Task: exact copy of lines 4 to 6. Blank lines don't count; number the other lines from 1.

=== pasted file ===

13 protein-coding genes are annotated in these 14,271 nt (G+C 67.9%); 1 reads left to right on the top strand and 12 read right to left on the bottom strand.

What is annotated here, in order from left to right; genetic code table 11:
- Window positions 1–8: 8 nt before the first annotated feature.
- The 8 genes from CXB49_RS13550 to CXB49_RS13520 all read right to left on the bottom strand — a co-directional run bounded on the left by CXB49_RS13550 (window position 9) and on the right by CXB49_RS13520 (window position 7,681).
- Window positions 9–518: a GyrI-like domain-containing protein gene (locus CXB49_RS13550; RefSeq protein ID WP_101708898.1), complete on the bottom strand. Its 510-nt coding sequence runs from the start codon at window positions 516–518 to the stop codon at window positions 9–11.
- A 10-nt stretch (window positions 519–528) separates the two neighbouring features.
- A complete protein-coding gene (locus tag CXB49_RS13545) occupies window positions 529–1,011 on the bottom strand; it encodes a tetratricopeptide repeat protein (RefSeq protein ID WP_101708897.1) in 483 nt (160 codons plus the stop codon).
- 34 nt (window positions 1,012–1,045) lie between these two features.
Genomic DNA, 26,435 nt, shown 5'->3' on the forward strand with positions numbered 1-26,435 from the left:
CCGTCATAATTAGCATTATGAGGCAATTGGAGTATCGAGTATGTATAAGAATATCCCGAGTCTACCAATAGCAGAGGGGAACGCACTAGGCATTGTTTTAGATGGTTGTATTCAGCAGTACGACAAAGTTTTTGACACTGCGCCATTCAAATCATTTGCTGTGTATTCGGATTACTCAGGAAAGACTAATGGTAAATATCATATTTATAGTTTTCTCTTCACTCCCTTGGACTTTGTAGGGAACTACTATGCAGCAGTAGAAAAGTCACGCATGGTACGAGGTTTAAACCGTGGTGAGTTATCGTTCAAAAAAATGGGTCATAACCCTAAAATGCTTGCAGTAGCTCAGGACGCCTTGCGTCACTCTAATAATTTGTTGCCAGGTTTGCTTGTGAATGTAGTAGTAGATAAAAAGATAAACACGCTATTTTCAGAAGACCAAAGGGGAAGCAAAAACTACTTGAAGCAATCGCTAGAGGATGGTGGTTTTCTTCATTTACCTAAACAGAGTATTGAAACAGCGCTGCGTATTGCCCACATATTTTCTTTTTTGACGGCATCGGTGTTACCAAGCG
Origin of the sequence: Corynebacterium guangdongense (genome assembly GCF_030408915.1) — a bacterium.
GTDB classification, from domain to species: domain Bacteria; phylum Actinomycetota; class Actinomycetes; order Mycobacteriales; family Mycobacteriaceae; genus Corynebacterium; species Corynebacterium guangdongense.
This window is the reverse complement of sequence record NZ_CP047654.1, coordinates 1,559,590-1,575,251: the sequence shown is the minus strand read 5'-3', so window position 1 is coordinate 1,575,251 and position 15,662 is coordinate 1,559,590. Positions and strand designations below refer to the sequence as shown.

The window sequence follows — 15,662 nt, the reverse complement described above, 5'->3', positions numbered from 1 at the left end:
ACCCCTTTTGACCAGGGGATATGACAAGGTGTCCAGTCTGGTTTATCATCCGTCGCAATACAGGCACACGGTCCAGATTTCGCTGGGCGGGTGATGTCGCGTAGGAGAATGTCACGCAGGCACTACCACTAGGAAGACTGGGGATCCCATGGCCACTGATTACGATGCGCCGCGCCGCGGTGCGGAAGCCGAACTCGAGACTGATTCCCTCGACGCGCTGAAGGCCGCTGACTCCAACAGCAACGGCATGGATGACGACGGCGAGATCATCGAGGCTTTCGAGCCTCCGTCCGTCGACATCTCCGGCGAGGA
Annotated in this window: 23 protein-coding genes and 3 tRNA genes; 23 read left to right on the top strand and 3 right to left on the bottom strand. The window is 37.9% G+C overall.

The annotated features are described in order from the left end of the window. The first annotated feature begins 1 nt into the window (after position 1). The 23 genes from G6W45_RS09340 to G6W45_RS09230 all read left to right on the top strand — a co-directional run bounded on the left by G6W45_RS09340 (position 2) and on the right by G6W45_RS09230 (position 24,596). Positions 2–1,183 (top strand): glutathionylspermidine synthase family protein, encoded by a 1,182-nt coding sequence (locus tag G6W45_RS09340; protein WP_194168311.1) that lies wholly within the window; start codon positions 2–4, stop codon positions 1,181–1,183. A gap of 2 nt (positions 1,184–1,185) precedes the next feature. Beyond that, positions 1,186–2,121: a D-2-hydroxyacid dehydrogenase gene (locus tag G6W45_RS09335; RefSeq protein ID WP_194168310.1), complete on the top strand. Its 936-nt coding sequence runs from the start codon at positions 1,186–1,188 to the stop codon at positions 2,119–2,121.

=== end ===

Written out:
- The 8 genes from CXB49_RS13550 to CXB49_RS13520 all read right to left on the bottom strand — a co-directional run bounded on the left by CXB49_RS13550 (window position 9) and on the right by CXB49_RS13520 (window position 7,681).
- Window positions 9–518: a GyrI-like domain-containing protein gene (locus CXB49_RS13550; RefSeq protein ID WP_101708898.1), complete on the bottom strand. Its 510-nt coding sequence runs from the start codon at window positions 516–518 to the stop codon at window positions 9–11.
- A 10-nt stretch (window positions 519–528) separates the two neighbouring features.